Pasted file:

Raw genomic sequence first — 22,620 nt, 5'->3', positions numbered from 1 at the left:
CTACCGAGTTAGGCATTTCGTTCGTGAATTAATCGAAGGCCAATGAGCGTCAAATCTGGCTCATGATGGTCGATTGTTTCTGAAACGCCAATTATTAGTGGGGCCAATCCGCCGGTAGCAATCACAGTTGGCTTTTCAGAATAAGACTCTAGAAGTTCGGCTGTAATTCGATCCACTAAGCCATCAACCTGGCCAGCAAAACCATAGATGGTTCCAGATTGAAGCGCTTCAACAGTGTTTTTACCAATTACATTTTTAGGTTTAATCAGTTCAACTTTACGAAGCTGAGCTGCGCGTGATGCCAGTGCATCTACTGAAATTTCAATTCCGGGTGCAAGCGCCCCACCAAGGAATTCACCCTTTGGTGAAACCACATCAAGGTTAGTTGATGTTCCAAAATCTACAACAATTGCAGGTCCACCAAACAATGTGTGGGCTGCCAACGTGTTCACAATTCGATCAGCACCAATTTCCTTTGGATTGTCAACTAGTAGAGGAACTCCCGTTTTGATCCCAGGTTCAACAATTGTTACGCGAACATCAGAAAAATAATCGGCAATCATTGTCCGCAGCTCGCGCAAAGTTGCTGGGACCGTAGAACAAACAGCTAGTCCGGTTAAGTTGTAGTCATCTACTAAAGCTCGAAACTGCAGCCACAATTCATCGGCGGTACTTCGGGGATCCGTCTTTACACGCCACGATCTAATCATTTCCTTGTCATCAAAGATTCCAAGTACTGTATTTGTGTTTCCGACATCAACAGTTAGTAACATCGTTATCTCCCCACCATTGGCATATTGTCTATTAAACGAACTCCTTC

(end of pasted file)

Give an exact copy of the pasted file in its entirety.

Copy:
Raw genomic sequence first — 22,620 nt, 5'->3', positions numbered from 1 at the left:
CTACCGAGTTAGGCATTTCGTTCGTGAATTAATCGAAGGCCAATGAGCGTCAAATCTGGCTCATGATGGTCGATTGTTTCTGAAACGCCAATTATTAGTGGGGCCAATCCGCCGGTAGCAATCACAGTTGGCTTTTCAGAATAAGACTCTAGAAGTTCGGCTGTAATTCGATCCACTAAGCCATCAACCTGGCCAGCAAAACCATAGATGGTTCCAGATTGAAGCGCTTCAACAGTGTTTTTACCAATTACATTTTTAGGTTTAATCAGTTCAACTTTACGAAGCTGAGCTGCGCGTGATGCCAGTGCATCTACTGAAATTTCAATTCCGGGTGCAAGCGCCCCACCAAGGAATTCACCCTTTGGTGAAACCACATCAAGGTTAGTTGATGTTCCAAAATCTACAACAATTGCAGGTCCACCAAACAATGTGTGGGCTGCCAACGTGTTCACAATTCGATCAGCACCAATTTCCTTTGGATTGTCAACTAGTAGAGGAACTCCCGTTTTGATCCCAGGTTCAACAATTGTTACGCGAACATCAGAAAAATAATCGGCAATCATTGTCCGCAGCTCGCGCAAAGTTGCTGGGACCGTAGAACAAACAGCTAGTCCGGTTAAGTTGTAGTCATCTACTAAAGCTCGAAACTGCAGCCACAATTCATCGGCGGTACTTCGGGGATCCGTCTTTACACGCCACGATCTAATCATTTCCTTGTCATCAAAGATTCCAAGTACTGTATTTGTGTTTCCGACATCAACAGTTAGTAACATCGTTATCTCCCCACCATTGGCATATTGTCTATTAAACGAACTCCTTC